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Channel Matters Blog > February 2013 > Developing countries will jump straight to cloud

Developing countries will jump straight to cloud

by Carlo Tortora
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JWT Intelligence has launched his yearly report of 100 Things to Watch in 2013. The agency mentions African Tech Stars amongst the things that we have to look forward to in 2013. Some of us might be surprised but there are definitely innovation and development factors that make emerging economies hotbeds for innovation.

The challenges facing society in developing countries are intense.  Africa in 2025 will have 1.25 Billion people, of which 1 Billion will be children or young adults looking for a future.

Is there a future for them? Is there a safe path ahead?

This is a question of concern, but human survival is an amazing thing.  Over hundreds of millions of years, we as a species have proven adaptability and creativity. We have been innovating since the very first time we used a stick.Today, hardship and poverty have been driving a huge and endless variety of innovations. From the concrete stove for huts, to mobile money on a cellphone.

I can safely say from first-hand experience that, despite the socio-political challenges,  there is no shortage of creative, intellectual horsepower amongst the youth of the African continent. People are inventive; there are no obstacles but practical solutions.

In Africa we have little legacy infrastructure. So it’s all new.  Africa is propelled into next generation services. Not having to shift mindset from traditional technological utilization creates fertile ground for a fresh mind, and unrestricted ideas, or adoption of new technology.  For example, some of our Alchemy World Entrepreneurs ( involved in the tourism business, are readily adopting Internet and social media to drive business rather than working through retail outlets.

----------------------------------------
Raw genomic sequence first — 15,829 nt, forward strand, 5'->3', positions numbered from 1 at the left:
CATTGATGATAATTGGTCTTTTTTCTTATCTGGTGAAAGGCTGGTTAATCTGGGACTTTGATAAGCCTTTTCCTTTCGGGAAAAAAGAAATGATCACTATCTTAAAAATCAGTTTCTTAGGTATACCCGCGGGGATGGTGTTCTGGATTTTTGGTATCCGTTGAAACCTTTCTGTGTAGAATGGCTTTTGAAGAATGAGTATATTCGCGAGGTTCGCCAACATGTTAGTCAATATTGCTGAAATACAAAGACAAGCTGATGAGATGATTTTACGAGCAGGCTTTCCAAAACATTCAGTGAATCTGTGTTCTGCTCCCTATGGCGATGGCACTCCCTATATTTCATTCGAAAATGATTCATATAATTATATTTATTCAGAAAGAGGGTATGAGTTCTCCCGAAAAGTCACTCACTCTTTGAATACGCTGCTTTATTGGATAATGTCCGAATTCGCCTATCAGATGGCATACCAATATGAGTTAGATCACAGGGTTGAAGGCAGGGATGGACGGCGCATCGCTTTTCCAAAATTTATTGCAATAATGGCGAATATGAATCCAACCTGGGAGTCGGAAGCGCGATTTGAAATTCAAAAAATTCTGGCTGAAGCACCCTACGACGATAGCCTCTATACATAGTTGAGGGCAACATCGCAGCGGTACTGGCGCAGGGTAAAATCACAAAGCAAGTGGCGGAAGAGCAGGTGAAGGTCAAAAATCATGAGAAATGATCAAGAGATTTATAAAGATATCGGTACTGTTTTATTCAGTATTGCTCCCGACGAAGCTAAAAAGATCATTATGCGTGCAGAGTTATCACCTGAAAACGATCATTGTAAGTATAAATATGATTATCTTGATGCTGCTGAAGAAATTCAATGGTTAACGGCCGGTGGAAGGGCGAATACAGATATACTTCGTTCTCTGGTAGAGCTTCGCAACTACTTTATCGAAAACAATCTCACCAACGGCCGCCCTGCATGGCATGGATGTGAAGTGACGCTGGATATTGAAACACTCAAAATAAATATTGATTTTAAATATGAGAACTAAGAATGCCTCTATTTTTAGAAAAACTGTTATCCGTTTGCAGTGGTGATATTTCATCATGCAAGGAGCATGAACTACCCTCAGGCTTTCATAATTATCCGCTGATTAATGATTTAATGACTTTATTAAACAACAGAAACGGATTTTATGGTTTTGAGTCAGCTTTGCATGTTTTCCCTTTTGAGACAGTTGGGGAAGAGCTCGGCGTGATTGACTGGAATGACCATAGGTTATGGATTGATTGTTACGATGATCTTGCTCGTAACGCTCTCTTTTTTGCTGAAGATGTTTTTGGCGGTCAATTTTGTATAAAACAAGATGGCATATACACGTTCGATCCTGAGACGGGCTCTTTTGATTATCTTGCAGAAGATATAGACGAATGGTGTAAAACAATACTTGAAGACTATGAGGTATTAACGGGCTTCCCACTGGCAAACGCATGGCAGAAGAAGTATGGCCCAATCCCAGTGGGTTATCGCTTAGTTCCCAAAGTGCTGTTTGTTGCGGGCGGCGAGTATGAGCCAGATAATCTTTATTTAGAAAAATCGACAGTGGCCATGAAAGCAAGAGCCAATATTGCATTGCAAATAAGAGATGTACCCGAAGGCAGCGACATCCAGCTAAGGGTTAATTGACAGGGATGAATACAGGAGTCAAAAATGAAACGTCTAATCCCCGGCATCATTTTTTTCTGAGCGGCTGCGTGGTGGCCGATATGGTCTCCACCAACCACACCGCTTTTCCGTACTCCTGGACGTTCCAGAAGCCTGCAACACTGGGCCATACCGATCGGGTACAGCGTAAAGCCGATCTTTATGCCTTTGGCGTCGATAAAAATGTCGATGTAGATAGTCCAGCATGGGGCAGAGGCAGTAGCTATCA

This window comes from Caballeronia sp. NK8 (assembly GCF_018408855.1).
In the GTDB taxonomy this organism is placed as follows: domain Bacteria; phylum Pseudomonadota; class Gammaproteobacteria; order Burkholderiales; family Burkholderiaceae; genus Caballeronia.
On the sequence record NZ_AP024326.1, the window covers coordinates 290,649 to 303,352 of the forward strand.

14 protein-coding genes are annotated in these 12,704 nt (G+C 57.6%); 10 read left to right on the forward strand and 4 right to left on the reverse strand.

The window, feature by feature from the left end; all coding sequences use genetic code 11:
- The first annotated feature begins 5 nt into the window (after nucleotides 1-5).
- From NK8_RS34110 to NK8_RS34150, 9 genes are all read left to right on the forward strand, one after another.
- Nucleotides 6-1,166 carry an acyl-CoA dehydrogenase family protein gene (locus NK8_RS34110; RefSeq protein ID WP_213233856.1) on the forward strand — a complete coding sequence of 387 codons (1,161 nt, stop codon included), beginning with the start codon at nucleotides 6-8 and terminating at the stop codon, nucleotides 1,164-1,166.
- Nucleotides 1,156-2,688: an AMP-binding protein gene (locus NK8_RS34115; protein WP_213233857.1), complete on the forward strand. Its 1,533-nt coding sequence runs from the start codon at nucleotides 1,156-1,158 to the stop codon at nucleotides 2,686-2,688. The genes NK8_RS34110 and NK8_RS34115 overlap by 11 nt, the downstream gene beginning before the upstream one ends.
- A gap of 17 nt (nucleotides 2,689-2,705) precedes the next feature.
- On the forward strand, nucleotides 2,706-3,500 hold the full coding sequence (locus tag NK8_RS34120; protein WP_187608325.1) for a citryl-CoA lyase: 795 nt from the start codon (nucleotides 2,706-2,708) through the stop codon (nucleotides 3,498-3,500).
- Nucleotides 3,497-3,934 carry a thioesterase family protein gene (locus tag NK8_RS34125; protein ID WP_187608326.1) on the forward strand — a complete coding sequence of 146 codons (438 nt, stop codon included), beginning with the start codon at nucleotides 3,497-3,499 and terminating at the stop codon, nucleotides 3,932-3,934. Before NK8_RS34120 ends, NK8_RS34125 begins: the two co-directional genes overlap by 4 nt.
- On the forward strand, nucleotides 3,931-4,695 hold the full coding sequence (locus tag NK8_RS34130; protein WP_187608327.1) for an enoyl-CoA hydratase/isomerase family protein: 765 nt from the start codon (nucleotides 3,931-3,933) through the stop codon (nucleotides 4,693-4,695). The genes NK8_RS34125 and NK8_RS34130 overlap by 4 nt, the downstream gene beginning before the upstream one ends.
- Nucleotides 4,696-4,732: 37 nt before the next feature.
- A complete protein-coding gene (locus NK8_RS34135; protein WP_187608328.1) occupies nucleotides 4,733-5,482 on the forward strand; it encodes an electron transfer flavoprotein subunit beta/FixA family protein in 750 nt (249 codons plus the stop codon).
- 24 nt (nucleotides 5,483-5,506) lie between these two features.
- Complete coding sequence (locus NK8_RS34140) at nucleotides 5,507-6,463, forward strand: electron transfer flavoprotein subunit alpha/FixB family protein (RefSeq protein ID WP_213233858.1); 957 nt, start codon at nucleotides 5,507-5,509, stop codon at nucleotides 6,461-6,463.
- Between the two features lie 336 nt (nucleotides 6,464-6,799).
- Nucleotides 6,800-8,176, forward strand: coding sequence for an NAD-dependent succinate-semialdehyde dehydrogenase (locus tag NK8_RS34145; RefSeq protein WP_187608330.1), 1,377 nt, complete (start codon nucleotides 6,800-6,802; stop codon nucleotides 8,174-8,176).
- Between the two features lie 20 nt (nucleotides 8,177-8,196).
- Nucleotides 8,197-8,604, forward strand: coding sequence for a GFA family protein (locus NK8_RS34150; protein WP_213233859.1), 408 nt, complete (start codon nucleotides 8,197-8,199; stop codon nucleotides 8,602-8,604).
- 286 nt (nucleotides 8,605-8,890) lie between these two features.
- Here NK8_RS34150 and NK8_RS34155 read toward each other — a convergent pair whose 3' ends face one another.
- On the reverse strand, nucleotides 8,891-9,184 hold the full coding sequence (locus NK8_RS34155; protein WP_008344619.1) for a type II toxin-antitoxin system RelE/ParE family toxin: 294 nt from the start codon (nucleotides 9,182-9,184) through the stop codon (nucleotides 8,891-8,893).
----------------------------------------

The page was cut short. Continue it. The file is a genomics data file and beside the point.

Furthermore, the socio-economic settings are different. Population distribution is less urbanized, the economy is more agriculturally based, and the pattern of growth is more in micro-business. This offers different opportunities for innovation.  This is why the concept of mobile money is working so well.  People will not need to walk days to the nearest town to move or transact money, or get the latest pricing information on goods.

africaAccess and uptake to education is taking place at an especially accelerated pace, an ideal backdrop to cultivate and nurture new ideas.  Of all the Millennium Development Goals set, the nearest one to completion is Goal 2 – Universal Access to Primary Education. Alongside this, secondary and tertiary education are spreading fast.  This environment coupled with the entrepreneurial and coaching efforts of NGOs, like Alchemy World, can create the right conditions for innovation.

The internet is making the world smaller. Social networks are offering a platform for idea exchanges between peers in developed and developing nations. This is driving unique innovation.

Developing countries are likely (as the infrastructure becomes more robust) to jump straight to cloud computing through smartphone devices, thus benefiting from an unprecedented range of services and solutions.
(NOTE: According to IDC, 85% of new software start-ups this year will be pure cloud services).

Last modified on 6/30/2013 10:11:24 PM
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